And “doesn’t cause autisticish individuals any harm” should have been doesn’t cause them any *extra* harm over and above the harm they might receive if Alice gets angry they aren’t paying attention to her feelings.

    • TheZvi says:

      I agree that “just say what you mean” can still have useful and worthwhile content, despite the fact that you can’t actually convey only and exactly the thing you want to convey. It is still sometimes the right thing to say, in a given context.

      I don’t actually think we disagree much about what is going on.

      • Peter Gerdes says:

        Yes, and to the extent it seemed like I was disagreeing that was my bad for poor writing.

        I was mostly just trying to make a narrow technical point about distinguishing the meaning of an utterance from things the audience will impute about the speaker since I felt that a natural misunderstanding of your post would be to identify the two. Not because I disagree with the points you were making but just because I think this is an important and useful distinction.

  4. noumenon72 says:

    Fix the typo in the first italicized phrase, it kills the emphasis when you have to stop to figure it out.

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  6. waltonmath says:

    Hm, this is maybe one reason why talking to kids is so delightful. You don’t have to manage as much in your head.

    On a different note, when ideas like “just saying what you mean is impossible” come to my conscious attention in a conversation, they seem to make everything feel harder. “Oh no!”, I think, “Where’s my control?” I guess I want to understand all the calculations I’m doing while they’re being done, which probably doesn’t make sense (I think it leads to an infinite regress, maybe you can use self-reference to get out of it?).

    • TheZvi says:

      One thing I do appreciate when talking to my son is all the layers of what I am saying that he totally 100% does not get. It always makes me smile; I have Slack there to play with the form. So that resonates a lot.

      The analysis paralysis problem is real, you can almost think of that instinct as out to get you in a way that requires compactness in the moment, and getting got pretty good in between takes when you have time, at least if you’re one of us. I think you need to cultivate good instincts/virtues/habits in these spots, and then trust your instincts (mostly) to carry you through. They’re designed for this, and trying to do it all consciously with raw G is Shut-Up-And-Do-The-Impossible level hard.

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  8. Elenor says:

    “However, Alice might ask “What TV show are you watching?” not merely thinking it might raise Bob’s probability she wants to watch with him but also communicating the non-literal content of “can I watch too?” In such cases not only does one have the harms mentioned above but adds the additional harm that Alice will feel offended/snubbed at being rejected since she understands her initial question to communicate (not merely potentially make salient) a request to join him.”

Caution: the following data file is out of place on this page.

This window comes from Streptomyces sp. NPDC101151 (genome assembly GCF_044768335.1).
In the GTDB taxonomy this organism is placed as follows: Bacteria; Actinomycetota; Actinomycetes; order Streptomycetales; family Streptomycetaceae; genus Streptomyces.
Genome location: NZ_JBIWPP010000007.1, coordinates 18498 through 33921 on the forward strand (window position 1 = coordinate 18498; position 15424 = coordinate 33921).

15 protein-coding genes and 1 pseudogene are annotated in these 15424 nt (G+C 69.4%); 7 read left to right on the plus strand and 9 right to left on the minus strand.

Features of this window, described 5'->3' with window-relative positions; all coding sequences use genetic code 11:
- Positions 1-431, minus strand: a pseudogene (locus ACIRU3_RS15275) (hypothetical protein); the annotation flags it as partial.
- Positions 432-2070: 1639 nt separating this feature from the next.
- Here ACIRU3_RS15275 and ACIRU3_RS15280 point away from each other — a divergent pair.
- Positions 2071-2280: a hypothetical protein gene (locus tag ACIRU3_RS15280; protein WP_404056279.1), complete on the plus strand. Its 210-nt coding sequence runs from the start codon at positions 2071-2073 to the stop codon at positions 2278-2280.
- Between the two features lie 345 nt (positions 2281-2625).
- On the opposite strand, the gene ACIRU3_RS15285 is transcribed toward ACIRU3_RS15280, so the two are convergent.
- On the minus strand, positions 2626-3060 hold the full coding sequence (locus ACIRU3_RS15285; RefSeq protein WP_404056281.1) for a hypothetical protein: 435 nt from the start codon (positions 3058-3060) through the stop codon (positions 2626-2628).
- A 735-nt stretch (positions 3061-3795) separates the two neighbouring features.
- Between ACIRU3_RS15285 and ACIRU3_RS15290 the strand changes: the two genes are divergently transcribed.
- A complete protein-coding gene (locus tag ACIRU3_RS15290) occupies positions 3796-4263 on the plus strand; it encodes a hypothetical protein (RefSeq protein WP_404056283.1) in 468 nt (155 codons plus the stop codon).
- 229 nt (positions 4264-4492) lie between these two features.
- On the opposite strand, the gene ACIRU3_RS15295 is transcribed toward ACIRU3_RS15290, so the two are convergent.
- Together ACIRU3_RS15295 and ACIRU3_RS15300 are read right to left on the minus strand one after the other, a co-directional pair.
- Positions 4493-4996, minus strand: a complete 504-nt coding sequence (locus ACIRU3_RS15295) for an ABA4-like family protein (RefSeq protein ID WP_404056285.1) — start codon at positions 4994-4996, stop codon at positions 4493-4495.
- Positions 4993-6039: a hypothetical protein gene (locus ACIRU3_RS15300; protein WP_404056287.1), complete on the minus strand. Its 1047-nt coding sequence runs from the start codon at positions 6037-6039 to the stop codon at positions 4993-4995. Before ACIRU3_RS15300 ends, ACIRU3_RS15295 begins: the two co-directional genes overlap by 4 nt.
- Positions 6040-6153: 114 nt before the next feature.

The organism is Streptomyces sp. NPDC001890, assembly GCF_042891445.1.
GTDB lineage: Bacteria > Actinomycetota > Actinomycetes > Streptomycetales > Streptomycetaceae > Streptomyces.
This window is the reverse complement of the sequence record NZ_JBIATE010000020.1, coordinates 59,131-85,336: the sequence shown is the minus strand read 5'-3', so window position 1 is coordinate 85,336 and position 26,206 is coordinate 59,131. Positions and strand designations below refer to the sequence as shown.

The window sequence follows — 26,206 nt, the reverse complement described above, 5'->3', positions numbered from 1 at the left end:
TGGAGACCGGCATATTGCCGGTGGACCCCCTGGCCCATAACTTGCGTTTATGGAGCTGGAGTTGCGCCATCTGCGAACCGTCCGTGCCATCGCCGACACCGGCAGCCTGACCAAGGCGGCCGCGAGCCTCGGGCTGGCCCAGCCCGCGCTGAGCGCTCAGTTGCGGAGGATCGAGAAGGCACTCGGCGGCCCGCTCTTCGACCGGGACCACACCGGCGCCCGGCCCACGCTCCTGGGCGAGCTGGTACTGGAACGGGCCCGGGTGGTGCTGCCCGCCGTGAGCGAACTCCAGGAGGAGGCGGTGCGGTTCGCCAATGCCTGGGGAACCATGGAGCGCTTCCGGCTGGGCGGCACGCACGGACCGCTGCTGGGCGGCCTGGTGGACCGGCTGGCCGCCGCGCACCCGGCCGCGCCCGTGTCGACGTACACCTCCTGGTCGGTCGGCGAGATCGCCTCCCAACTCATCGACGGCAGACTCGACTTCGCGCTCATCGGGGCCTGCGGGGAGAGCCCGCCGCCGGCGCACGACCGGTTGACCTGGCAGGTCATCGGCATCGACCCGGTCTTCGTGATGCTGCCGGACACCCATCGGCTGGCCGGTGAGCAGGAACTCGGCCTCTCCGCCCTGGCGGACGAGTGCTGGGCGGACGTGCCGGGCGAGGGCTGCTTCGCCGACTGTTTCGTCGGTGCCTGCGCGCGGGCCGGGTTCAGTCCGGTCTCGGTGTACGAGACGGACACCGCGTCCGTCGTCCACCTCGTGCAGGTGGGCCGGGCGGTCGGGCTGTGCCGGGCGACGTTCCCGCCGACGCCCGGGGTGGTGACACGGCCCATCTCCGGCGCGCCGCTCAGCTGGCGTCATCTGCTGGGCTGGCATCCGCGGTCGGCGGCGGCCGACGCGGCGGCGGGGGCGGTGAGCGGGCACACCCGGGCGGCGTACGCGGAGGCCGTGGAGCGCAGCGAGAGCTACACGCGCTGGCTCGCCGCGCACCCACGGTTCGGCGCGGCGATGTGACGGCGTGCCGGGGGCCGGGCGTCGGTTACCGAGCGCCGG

Perhaps y’all know and ignore/discard/don’t find worthy of mentioning, but in general — and, I’d suggest, by biology — when a woman asks another woman “what show are you watching?” — the assumption (for both) is that, unless the watching-woman truly does not want company, she will automatically extend an invitation to watch. This is a very common cross-sex ‘problem’ — because there are huge sex-linked differences in communication. (Suzette Hadyn Elgin, esp. her “Gentle Art of…” series; Deborah Tannen, etc.; and not the ‘feminist implication/explanation bits’ {eyeroll} — but the real science/experimentation they report.)

    E.g., a study showing that boys and men, left to wait in a room “before the experiment starts” will generally draw two chairs to face the same direction and their topics of discussion can generally be put in the basket of ‘doing’: what they have done, what they will be doing, what they saw a sports team do. Two girls or women, generally, will draw chairs to face each other and discuss people and feelings (this show, that book, this incident in the news (and how it felt); things that are or might be emotively provocative). (Bastardized explanation; but the general idea.)

    So, women (generally, unless tipped to this sex-linked stuff) won’t (directly) ask: “can I watch the TV with you?” She will ask “what are you watching?” — unconsciously ASSUMING the watching-person will invite her to join (because “of course” she would invite the other). This (generally/often) causes ‘connection’ between women, and ‘friction’ cross-sex.

    • TheZvi says:

      So she’ll feel snubbed by simply getting the information requested, never asking if she can join? That’s obviously valid to some extent – if he actively wanted her to join he would likely have asked, and he didn’t, so she was snubbed at least somewhat. I wouldn’t want to take that too far. What’s surprising to me is, if women are this tuned into such dynamics, that they don’t pick up on the differences in behaviors, and adjust their reactions accordingly.